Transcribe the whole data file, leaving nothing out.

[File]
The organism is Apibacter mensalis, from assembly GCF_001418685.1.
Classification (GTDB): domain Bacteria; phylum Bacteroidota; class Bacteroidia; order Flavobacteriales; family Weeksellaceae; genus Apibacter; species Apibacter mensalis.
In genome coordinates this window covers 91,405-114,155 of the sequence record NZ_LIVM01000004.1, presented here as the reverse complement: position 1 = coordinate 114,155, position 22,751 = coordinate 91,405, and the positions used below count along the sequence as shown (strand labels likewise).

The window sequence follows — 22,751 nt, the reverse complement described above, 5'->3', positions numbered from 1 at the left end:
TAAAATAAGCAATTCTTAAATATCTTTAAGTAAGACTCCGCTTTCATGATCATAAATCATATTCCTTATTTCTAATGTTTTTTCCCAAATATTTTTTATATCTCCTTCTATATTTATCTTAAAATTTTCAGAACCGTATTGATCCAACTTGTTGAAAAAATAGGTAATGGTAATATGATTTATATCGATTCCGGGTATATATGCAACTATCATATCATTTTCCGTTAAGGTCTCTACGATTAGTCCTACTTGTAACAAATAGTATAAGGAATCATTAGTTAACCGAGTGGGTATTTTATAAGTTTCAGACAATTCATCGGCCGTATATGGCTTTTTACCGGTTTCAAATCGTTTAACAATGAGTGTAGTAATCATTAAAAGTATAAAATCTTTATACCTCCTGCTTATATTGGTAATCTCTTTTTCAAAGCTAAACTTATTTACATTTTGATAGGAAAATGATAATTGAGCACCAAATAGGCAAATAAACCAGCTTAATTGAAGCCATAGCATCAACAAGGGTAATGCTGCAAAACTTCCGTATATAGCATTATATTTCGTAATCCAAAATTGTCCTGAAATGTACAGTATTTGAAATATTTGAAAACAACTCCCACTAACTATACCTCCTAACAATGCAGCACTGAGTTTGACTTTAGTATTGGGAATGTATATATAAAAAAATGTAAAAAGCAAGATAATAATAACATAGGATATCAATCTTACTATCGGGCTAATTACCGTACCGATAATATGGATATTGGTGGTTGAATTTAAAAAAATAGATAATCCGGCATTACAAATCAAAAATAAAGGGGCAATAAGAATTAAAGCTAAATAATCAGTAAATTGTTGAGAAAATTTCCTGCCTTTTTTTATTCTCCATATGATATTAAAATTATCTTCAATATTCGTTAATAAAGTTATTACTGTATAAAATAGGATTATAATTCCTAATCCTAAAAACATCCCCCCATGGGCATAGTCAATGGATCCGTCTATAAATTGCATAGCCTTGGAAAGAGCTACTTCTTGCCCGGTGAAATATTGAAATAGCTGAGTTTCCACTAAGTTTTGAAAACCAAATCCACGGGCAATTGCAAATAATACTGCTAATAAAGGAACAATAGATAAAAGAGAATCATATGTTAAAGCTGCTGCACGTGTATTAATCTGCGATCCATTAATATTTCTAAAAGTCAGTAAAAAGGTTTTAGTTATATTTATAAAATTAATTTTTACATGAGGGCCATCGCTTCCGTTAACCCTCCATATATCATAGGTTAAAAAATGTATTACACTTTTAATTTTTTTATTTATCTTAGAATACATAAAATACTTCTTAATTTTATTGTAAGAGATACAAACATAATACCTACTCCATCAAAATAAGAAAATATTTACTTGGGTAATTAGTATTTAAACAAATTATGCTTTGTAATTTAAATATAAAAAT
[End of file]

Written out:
The organism is Apibacter mensalis, from assembly GCF_001418685.1.
Classification (GTDB): domain Bacteria; phylum Bacteroidota; class Bacteroidia; order Flavobacteriales; family Weeksellaceae; genus Apibacter; species Apibacter mensalis.
In genome coordinates this window covers 91,405-114,155 of the sequence record NZ_LIVM01000004.1, presented here as the reverse complement: position 1 = coordinate 114,155, position 22,751 = coordinate 91,405, and the positions used below count along the sequence as shown (strand labels likewise).

The window sequence follows — 22,751 nt, the reverse complement described above, 5'->3', positions numbered from 1 at the left end:
TAAAATAAGCAATTCTTAAATATCTTTAAGTAAGACTCCGCTTTCATGATCATAAATCATATTCCTTATTTCTAATGTTTTTTCCCAAATATTTTTTATATCTCCTTCTATATTTATCTTAAAATTTTCAGAACCGTATTGATCCAACTTGTTGAAAAAATAGGTAATGGTAATATGATTTATATCGATTCCGGGTATATATGCAACTATCATATCATTTTCCGTTAAGGTCTCTACGATTAGTCCTACTTGTAACAAATAGTATAAGGAATCATTAGTTAACCGAGTGGGTATTTTATAAGTTTCAGACAATTCATCGGCCGTATATGGCTTTTTACCGGTTTCAAATCGTTTAACAATGAGTGTAGTAATCATTAAAAGTATAAAATCTTTATACCTCCTGCTTATATTGGTAATCTCTTTTTCAAAGCTAAACTTATTTACATTTTGATAGGAAAATGATAATTGAGCACCAAATAGGCAAATAAACCAGCTTAATTGAAGCCATAGCATCAACAAGGGTAATGCTGCAAAACTTCCGTATATAGCATTATATTTCGTAATCCAAAATTGTCCTGAAATGTACAGTATTTGAAATATTTGAAAACAACTCCCACTAACTATACCTCCTAACAATGCAGCACTGAGTTTGACTTTAGTATTGGGAATGTATATATAAAAAAATGTAAAAAGCAAGATAATAATAACATAGGATATCAATCTTACTATCGGGCTAATTACCGTACCGATAATATGGATATTGGTGGTTGAATTTAAAAAAATAGATAATCCGGCATTACAAATCAAAAATAAAGGGGCAATAAGAATTAAAGCTAAATAATCAGTAAATTGTTGAGAAAATTTCCTGCCTTTTTTTATTCTCCATATGATATTAAAATTATCTTCAATATTCGTTAATAAAGTTATTACTGTATAAAATAGGATTATAATTCCTAATCCTAAAAACATCCCCCCATGGGCATAGTCAATGGATCCGTCTATAAATTGCATAGCCTTGGAAAGAGCTACTTCTTGCCCGGTGAAATATTGAAATAGCTGAGTTTCCACTAAGTTTTGAAAACCAAATCCACGGGCAATTGCAAATAATACTGCTAATAAAGGAACAATAGATAAAAGAGAATCATATGTTAAAGCTGCTGCACGTGTATTAATCTGCGATCCATTAATATTTCTAAAAGTCAGTAAAAAGGTTTTAGTTATATTTATAAAATTAATTTTTACATGAGGGCCATCGCTTCCGTTAACCCTCCATATATCATAGGTTAAAAAATGTATTACACTTTTAATTTTTTTATTTATCTTAGAATACATAAAATACTTCTTAATTTTATTGTAAGAGATACAAACATAATACCTACTCCATCAAAATAAGAAAATATTTACTTGGGTAATTAGTATTTAAACAAATTATGCTTTGTAATTTAAATATAAAAAT